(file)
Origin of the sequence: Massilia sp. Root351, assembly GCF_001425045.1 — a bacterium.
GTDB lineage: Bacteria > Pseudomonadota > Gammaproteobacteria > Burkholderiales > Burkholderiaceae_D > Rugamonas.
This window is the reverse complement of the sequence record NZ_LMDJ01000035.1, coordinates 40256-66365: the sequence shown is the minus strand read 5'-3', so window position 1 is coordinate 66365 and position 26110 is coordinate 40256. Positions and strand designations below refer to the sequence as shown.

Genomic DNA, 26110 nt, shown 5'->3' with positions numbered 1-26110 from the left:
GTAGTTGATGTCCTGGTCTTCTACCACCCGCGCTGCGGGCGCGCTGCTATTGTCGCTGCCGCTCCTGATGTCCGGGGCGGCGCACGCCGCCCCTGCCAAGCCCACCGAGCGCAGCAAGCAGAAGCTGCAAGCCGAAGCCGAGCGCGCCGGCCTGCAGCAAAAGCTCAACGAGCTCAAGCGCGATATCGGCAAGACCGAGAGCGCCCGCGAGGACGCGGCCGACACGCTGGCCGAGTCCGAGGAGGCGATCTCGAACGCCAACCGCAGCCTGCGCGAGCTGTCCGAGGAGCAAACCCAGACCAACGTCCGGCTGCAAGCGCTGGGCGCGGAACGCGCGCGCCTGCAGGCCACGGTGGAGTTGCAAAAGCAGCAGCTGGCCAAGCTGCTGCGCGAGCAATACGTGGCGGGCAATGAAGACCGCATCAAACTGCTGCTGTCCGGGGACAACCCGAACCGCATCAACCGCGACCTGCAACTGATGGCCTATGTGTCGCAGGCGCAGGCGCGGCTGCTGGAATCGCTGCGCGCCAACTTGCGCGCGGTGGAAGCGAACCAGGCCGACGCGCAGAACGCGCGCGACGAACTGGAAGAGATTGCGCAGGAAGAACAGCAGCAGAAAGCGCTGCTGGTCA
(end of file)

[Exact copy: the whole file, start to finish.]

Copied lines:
Origin of the sequence: Massilia sp. Root351, assembly GCF_001425045.1 — a bacterium.
GTDB lineage: Bacteria > Pseudomonadota > Gammaproteobacteria > Burkholderiales > Burkholderiaceae_D > Rugamonas.
This window is the reverse complement of the sequence record NZ_LMDJ01000035.1, coordinates 40256-66365: the sequence shown is the minus strand read 5'-3', so window position 1 is coordinate 66365 and position 26110 is coordinate 40256. Positions and strand designations below refer to the sequence as shown.

Genomic DNA, 26110 nt, shown 5'->3' with positions numbered 1-26110 from the left:
GTAGTTGATGTCCTGGTCTTCTACCACCCGCGCTGCGGGCGCGCTGCTATTGTCGCTGCCGCTCCTGATGTCCGGGGCGGCGCACGCCGCCCCTGCCAAGCCCACCGAGCGCAGCAAGCAGAAGCTGCAAGCCGAAGCCGAGCGCGCCGGCCTGCAGCAAAAGCTCAACGAGCTCAAGCGCGATATCGGCAAGACCGAGAGCGCCCGCGAGGACGCGGCCGACACGCTGGCCGAGTCCGAGGAGGCGATCTCGAACGCCAACCGCAGCCTGCGCGAGCTGTCCGAGGAGCAAACCCAGACCAACGTCCGGCTGCAAGCGCTGGGCGCGGAACGCGCGCGCCTGCAGGCCACGGTGGAGTTGCAAAAGCAGCAGCTGGCCAAGCTGCTGCGCGAGCAATACGTGGCGGGCAATGAAGACCGCATCAAACTGCTGCTGTCCGGGGACAACCCGAACCGCATCAACCGCGACCTGCAACTGATGGCCTATGTGTCGCAGGCGCAGGCGCGGCTGCTGGAATCGCTGCGCGCCAACTTGCGCGCGGTGGAAGCGAACCAGGCCGACGCGCAGAACGCGCGCGACGAACTGGAAGAGATTGCGCAGGAAGAACAGCAGCAGAAAGCGCTGCTGGTCA